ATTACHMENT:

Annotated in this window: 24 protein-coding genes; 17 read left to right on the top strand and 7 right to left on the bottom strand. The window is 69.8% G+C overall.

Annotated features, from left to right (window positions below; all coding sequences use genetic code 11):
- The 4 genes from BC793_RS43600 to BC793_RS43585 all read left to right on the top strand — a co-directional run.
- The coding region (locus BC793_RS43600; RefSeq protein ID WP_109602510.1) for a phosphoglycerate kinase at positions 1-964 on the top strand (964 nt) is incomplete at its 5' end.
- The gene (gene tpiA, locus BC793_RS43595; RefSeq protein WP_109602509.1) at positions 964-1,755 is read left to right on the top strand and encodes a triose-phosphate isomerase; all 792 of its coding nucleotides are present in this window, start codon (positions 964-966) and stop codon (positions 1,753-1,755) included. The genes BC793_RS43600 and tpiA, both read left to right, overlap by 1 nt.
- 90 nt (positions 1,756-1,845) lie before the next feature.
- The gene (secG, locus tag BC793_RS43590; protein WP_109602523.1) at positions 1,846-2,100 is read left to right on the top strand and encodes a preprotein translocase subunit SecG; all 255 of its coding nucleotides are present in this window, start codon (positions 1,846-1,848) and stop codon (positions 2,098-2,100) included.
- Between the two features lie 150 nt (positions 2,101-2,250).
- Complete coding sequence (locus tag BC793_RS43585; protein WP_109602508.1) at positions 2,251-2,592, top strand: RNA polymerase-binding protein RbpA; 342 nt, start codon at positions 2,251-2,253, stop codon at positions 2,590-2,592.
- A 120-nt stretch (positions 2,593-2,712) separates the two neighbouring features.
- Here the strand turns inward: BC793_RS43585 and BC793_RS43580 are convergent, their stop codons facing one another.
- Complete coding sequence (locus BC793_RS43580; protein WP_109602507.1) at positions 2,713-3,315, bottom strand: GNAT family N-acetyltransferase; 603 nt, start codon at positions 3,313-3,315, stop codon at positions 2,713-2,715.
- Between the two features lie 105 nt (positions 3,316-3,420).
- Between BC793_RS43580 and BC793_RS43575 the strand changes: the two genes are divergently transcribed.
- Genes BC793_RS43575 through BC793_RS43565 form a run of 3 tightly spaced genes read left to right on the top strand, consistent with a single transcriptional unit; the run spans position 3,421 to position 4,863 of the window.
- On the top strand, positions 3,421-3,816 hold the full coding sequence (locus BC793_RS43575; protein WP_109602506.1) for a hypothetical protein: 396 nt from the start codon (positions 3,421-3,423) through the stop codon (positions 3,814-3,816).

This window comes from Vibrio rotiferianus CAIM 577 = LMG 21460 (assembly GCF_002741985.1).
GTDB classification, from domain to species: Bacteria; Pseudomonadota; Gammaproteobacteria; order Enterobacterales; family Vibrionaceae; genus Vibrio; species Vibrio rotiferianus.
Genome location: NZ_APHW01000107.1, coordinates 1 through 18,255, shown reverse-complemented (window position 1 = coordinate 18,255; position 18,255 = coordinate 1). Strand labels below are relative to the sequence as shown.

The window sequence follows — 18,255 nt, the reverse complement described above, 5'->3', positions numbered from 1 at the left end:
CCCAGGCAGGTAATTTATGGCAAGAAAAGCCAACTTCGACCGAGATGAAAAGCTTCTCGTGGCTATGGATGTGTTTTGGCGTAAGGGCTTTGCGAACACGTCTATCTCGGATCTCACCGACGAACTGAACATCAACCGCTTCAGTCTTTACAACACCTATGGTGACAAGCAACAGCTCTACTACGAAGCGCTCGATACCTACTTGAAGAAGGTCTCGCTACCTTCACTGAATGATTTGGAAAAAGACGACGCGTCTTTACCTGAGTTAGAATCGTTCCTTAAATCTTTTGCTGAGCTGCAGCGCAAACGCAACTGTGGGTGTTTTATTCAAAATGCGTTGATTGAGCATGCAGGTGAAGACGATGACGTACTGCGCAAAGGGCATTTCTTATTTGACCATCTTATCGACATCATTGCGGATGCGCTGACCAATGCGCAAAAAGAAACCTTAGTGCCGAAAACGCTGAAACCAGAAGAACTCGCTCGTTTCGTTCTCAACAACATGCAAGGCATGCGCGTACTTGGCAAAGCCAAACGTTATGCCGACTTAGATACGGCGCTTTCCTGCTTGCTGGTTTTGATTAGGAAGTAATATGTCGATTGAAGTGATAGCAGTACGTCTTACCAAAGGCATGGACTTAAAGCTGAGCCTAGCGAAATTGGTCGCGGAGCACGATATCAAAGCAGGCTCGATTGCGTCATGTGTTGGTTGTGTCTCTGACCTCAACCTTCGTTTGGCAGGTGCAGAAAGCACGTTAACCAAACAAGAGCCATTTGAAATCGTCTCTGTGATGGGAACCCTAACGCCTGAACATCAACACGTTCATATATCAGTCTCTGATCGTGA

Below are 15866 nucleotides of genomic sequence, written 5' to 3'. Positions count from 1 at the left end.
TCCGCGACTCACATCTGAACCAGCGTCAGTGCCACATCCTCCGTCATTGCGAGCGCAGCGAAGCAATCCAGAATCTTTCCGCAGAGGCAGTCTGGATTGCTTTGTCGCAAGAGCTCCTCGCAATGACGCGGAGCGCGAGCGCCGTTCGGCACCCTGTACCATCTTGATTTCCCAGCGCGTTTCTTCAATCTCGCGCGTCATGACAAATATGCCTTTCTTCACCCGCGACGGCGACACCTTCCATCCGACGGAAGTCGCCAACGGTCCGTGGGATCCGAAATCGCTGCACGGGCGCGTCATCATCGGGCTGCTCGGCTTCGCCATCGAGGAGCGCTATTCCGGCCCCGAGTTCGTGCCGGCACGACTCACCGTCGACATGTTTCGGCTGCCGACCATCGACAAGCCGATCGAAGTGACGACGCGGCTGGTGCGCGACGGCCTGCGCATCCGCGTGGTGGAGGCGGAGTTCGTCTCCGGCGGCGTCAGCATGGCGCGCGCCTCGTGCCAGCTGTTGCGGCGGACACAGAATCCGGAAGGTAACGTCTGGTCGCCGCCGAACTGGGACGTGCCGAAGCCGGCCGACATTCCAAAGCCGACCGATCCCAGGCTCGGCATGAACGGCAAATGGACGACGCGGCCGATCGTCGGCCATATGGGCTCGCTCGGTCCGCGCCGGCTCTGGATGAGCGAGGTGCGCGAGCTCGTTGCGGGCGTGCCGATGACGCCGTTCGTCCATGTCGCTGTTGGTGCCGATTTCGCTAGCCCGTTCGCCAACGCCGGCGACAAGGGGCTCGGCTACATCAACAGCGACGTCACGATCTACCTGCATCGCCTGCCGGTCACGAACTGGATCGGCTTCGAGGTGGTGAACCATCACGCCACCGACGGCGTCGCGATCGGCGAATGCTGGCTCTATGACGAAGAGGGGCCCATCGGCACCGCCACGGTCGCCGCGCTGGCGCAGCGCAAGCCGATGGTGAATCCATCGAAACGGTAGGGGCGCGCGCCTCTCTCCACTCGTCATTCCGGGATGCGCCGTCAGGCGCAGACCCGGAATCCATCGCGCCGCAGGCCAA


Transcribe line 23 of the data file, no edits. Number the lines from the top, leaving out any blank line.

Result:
TCCGCGACTCACATCTGAACCAGCGTCAGTGCCACATCCTCCGTCATTGCGAGCGCAGCGAAGCAATCCAGAATCTTTCCGCAGAGGCAGTCTGGATTGCTTTGTCGCAAGAGCTCCTCGCAATGACGCGGAGCGCGAGCGCCGTTCGGCACCCTGTACCATCTTGATTTCCCAGCGCGTTTCTTCAATCTCGCGCGTCATGACAAATATGCCTTTCTTCACCCGCGACGGCGACACCTTCCATCCGACGGAAGTCGCCAACGGTCCGTGGGATCCGAAATCGCTGCACGGGCGCGTCATCATCGGGCTGCTCGGCTTCGCCATCGAGGAGCGCTATTCCGGCCCCGAGTTCGTGCCGGCACGACTCACCGTCGACATGTTTCGGCTGCCGACCATCGACAAGCCGATCGAAGTGACGACGCGGCTGGTGCGCGACGGCCTGCGCATCCGCGTGGTGGAGGCGGAGTTCGTCTCCGGCGGCGTCAGCATGGCGCGCGCCTCGTGCCAGCTGTTGCGGCGGACACAGAATCCGGAAGGTAACGTCTGGTCGCCGCCGAACTGGGACGTGCCGAAGCCGGCCGACATTCCAAAGCCGACCGATCCCAGGCTCGGCATGAACGGCAAATGGACGACGCGGCCGATCGTCGGCCATATGGGCTCGCTCGGTCCGCGCCGGCTCTGGATGAGCGAGGTGCGCGAGCTCGTTGCGGGCGTGCCGATGACGCCGTTCGTCCATGTCGCTGTTGGTGCCGATTTCGCTAGCCCGTTCGCCAACGCCGGCGACAAGGGGCTCGGCTACATCAACAGCGACGTCACGATCTACCTGCATCGCCTGCCGGTCACGAACTGGATCGGCTTCGAGGTGGTGAACCATCACGCCACCGACGGCGTCGCGATCGGCGAATGCTGGCTCTATGACGAAGAGGGGCCCATCGGCACCGCCACGGTCGCCGCGCTGGCGCAGCGCAAGCCGATGGTGAATCCATCGAAACGGTAGGGGCGCGCGCCTCTCTCCACTCGTCATTCCGGGATGCGCCGTCAGGCGCAGACCCGGAATCCATCGCGCCGCAGGCCAA